BRASILIA (Reuters) - Inflation in Brazil is on course to fall to an all-time low this year as Latin America’s largest economy sinks, giving the central bank leeway to keep interest rates lower for longer or reduce them closer to zero.
The crisis unleashed by COVID-19 will likely cause the biggest fall in gross domestic product since records began in 1900. With unemployment set to hit its highest rate in decades, demand is expected to tumble, exerting a strong downward force on inflation.
Figures on Wednesday showed Brazil in May registered the second steepest monthly rate of deflation since records began in 1980, and the lowest annual inflation, 1.9%, since 1999.
A move below 1.65% in the coming months, an uncontroversial hypothesis given the output gap and level of slack in the economy, would mark a new all-time low.
For a country that only a generation ago had hyperinflation of almost 7,000%, it is remarkable.
“Inflation is pretty much dead. The output gap is huge and high unemployment shows there is considerable slack, so it is hard to see the economy overheating any time soon,” said Marcelo Carvalho, head of emerging market research at BNP Paribas in London.
“So the conditions are there to cut rates more,” he said.
Graphic: Brazil infllation - monthly — here
The central bank’s benchmark Selic rate is currently a record low 3%, and widely expected to be reduced to 2.25% next week, a level policymakers indicated last month would be its floor.
Economists at JP Morgan last week changed their forecast for action by the central bank’s rate-setting committee known as “Copom.” In addition to the 75 basis points penciled in for next week, they now expect another 50 basis-point cut in August, which would take the Selic down to 1.75%.
For Brazil, that is closer to zero than most would have dared contemplate even a year ago. In real terms, factoring in inflation, it essentially would be zero.
“We expect policy to be re-calibrated to weaker growth, deeper disinflation, a stronger current account balance, and calmer global financial conditions,” JP Morgan’s Cassiana Fernandez and Vinicius Moreira wrote in a note last week.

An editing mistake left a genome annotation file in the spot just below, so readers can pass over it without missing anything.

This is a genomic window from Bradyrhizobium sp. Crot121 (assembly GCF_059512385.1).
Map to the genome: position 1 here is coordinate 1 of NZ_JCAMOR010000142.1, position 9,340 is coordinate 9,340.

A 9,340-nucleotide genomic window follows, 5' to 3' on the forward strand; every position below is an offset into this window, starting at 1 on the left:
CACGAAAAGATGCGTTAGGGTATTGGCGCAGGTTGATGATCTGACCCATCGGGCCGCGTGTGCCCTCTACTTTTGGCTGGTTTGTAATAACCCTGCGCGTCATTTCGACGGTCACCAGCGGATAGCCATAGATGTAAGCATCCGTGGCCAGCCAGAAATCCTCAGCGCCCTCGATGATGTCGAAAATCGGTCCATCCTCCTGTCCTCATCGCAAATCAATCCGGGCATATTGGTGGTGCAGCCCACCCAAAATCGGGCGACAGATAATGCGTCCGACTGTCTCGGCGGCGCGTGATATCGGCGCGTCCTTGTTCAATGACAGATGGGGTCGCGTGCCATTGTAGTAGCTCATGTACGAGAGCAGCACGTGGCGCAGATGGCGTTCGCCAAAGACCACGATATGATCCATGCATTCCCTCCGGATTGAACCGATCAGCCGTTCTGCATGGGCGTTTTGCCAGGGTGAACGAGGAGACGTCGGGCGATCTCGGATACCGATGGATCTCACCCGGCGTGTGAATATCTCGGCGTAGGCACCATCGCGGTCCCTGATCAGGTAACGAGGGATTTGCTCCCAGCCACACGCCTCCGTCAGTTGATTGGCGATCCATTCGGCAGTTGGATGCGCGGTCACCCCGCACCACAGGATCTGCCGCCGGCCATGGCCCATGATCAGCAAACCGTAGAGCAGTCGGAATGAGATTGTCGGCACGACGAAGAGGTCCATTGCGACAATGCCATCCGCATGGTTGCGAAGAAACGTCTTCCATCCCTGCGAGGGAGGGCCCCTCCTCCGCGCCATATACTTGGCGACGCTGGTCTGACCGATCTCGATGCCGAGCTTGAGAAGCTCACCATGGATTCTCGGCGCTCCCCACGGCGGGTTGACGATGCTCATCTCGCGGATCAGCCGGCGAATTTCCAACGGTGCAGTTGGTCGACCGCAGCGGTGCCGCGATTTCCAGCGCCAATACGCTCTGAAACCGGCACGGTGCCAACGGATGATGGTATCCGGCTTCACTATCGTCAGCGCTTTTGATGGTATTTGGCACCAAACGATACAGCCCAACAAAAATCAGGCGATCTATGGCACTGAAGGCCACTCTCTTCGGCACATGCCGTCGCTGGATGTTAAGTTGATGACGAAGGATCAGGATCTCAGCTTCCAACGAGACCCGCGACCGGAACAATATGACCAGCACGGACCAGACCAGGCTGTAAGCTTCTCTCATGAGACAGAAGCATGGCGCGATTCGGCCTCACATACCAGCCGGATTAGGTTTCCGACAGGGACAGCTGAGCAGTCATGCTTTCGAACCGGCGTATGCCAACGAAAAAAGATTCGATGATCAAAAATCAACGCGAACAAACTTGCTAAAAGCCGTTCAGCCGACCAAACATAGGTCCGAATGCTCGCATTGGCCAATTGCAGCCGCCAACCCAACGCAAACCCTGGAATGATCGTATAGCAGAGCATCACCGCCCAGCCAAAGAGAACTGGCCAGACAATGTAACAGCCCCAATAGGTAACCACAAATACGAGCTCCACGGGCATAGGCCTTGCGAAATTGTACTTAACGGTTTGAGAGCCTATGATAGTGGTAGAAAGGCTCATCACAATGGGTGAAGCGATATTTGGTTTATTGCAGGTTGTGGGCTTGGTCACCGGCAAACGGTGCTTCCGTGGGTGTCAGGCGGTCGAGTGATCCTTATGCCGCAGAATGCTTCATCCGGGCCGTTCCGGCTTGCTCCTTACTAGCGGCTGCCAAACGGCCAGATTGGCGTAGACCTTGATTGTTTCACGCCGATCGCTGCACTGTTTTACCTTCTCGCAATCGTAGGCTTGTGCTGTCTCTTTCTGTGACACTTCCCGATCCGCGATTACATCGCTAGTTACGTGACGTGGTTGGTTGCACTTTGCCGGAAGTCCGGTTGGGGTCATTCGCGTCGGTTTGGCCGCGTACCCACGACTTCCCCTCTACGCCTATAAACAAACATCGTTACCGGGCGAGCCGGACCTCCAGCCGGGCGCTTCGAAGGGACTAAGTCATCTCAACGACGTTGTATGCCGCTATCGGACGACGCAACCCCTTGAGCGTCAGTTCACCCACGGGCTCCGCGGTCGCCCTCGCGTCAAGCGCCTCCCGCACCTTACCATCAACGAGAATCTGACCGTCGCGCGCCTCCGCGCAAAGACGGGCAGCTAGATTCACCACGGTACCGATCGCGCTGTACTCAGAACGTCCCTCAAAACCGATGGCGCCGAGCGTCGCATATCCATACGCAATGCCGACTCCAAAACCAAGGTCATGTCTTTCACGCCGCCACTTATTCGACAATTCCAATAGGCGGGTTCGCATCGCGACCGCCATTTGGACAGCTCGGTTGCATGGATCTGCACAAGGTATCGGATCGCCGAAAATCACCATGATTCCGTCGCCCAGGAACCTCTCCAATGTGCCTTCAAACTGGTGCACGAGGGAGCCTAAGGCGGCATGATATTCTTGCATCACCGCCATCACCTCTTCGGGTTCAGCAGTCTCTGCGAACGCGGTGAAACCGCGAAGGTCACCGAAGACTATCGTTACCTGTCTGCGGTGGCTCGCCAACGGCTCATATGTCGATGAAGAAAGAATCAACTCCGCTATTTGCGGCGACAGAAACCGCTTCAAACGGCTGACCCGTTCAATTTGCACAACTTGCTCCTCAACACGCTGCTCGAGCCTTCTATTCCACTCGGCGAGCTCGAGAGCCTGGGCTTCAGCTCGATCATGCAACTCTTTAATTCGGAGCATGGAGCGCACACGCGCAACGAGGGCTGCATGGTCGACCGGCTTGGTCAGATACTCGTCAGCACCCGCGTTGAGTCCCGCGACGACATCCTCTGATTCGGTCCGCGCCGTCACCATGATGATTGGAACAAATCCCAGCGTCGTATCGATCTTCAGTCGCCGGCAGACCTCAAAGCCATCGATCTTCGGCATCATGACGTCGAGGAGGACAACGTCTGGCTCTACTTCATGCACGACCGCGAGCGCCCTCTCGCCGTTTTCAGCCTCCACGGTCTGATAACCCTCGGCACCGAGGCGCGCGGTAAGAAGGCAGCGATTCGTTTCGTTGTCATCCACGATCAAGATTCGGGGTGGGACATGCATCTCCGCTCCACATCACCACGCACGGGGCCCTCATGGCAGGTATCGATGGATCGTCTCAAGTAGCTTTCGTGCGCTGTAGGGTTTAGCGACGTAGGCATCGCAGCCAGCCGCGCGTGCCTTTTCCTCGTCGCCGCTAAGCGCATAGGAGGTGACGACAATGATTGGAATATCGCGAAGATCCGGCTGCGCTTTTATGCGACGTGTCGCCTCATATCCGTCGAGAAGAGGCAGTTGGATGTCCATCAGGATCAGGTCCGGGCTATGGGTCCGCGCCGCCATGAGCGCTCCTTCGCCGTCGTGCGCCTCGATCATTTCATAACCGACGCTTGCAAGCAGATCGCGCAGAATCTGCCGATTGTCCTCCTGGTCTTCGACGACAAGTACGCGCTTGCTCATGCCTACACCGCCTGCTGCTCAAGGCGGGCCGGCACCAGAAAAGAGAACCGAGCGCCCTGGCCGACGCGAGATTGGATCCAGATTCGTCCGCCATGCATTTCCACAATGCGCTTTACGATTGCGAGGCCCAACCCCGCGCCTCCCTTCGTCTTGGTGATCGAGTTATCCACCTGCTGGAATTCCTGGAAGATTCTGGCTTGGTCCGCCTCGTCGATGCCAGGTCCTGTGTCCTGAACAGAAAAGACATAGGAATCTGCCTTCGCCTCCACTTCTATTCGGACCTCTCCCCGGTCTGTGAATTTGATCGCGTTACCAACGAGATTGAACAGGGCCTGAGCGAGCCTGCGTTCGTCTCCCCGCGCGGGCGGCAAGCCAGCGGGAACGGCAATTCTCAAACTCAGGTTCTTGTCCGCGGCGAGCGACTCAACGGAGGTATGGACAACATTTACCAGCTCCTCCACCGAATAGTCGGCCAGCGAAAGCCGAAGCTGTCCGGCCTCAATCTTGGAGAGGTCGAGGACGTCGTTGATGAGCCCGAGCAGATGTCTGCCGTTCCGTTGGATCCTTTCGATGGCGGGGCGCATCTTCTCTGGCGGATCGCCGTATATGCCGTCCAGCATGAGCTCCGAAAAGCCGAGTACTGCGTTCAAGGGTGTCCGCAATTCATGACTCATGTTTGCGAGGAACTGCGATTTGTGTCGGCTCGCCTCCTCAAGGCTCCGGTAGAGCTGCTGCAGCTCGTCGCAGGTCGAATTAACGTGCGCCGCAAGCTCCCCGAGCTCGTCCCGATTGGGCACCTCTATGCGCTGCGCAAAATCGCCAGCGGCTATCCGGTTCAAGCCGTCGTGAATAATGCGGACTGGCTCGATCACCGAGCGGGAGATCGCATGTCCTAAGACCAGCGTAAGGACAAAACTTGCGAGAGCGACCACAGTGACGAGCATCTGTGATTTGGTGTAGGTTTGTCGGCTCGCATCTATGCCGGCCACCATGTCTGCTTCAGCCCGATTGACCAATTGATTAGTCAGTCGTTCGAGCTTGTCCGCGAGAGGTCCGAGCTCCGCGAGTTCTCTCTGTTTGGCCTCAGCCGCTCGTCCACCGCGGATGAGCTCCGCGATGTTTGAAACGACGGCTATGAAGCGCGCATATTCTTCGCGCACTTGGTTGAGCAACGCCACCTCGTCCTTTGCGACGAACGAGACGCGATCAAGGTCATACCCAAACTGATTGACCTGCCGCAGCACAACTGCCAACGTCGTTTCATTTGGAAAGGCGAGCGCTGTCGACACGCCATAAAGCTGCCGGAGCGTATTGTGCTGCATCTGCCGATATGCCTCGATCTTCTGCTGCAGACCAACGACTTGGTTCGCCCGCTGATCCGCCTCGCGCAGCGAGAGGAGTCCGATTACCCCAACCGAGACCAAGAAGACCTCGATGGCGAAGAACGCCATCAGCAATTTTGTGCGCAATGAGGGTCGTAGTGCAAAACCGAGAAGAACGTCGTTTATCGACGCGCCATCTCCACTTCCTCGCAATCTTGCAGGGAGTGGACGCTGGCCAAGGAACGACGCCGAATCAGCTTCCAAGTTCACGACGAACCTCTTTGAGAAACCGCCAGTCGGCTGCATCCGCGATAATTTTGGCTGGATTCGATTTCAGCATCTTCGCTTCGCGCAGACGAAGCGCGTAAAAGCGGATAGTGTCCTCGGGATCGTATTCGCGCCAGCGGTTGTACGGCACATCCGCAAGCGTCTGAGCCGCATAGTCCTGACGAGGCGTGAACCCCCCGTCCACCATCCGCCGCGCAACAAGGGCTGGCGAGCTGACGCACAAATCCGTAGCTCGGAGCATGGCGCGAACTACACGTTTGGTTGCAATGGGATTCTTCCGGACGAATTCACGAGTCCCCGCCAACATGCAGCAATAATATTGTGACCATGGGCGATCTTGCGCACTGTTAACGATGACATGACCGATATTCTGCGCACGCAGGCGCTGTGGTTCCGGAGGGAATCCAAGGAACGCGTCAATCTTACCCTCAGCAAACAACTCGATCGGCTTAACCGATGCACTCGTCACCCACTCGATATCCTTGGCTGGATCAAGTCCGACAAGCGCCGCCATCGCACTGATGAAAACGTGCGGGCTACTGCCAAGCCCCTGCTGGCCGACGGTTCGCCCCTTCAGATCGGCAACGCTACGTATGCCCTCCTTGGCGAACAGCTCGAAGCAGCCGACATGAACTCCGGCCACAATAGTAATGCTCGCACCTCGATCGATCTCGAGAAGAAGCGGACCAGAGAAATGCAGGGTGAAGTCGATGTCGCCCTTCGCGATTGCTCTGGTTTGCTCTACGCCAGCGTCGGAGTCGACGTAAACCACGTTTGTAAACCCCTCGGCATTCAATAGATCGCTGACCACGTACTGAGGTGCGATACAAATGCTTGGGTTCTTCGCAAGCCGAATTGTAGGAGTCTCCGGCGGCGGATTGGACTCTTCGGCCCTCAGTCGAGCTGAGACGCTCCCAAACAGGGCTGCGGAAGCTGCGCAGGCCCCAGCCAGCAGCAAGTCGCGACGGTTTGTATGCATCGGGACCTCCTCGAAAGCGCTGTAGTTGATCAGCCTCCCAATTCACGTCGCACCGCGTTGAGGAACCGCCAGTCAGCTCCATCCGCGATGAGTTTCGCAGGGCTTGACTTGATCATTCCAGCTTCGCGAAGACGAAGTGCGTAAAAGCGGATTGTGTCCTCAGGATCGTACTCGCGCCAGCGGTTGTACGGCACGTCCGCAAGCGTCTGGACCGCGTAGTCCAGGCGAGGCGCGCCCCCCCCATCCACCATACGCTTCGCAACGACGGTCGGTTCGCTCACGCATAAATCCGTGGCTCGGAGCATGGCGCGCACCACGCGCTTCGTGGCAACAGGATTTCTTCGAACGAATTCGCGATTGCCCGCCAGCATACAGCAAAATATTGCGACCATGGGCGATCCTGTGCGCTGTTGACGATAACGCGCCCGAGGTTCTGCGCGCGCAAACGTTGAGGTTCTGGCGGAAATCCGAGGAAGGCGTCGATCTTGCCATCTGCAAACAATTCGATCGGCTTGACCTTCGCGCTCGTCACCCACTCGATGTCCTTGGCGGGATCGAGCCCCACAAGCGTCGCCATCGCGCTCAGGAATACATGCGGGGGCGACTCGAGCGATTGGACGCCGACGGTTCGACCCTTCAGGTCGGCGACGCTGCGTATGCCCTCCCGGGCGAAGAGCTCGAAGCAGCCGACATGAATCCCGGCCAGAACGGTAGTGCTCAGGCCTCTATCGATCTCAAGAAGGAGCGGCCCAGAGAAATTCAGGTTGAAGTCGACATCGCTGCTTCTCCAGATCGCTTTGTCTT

Their estimates of the “Taylor Rule,” an economic model which uses growth and inflation to predict where interest rates should be, suggests rates could be cut below 1.75%, were it not for financial stability concerns that would raise.
Not only is inflation significantly undershooting the central bank’s target this year of 4.00%, expectations for next year remain well anchored too. According to the central bank’s latest weekly “FOCUS” survey of economists, inflation next year will be 3.1%, well below the official goal of 3.75%.
Graphic: Brazil inflation - annual — here
Part of the reason inflation expectations remain anchored is because of the credibility the central bank has built up in recent years with investors, business and the population at large.
Inflation has also been falling globally for years, with Japan and some other developed economies battling deflation. Yet two countries on Brazil’s vast border, Argentina and Venezuela, are proof that inflation can still flourish.
More immediately though, the Brazilian real’s 20% recovery since hitting a record low near 6.00 per dollar a month ago, the global market rebound, and Brazil’s swing to a record current account surplus in April also all buy the central bank time.
The exchange rate appreciation, in particular, alleviates any inflationary pressure that may have built up from its plunge earlier in the year, and cools financial stability concerns. Both could potentially tilt Copom to a more dovish stance.
Especially with inflation so weak to begin with.
“The real’s bounce will allow Copom to leave the door open a bit longer,” said Mauricio Une, chief Brazil economist at Rabobank in Sao Paulo.
He recently cut his 2020 GDP forecast to minus 7% from minus 4%, lowered his inflation forecast to 1.3% from 2.3%, and said unemployment could nudge 17% in the coming months.
Central bank President Roberto Campos Neto has expressed reluctance to follow many industrial countries in reducing borrowing costs to near zero, or in economist jargon, the effective lower bound.
Emerging market central banks have not built up the same level of investor trust in their institutions, faith in their currencies, or policy credibility over the decades like the U.S. Federal Reserve or Bank of England.
Campos Neto and his colleagues on Copom say nobody is quite sure where the lower bound is. Monetary policy director Fabio Kanczuk said last week the Selic was still “far from the effective lower bound” and that the 2.25% level was not “written in stone.”
Despite the upward pressure on longer-term rates from Brazil’s precarious fiscal position, with government debt at a record high and heading above 90% of GDP, sinking inflation and a deep recession may see policymakers err on the dovish rather than hawkish side.
Reporting by Jamie McGeever; editing by Jonathan Oatis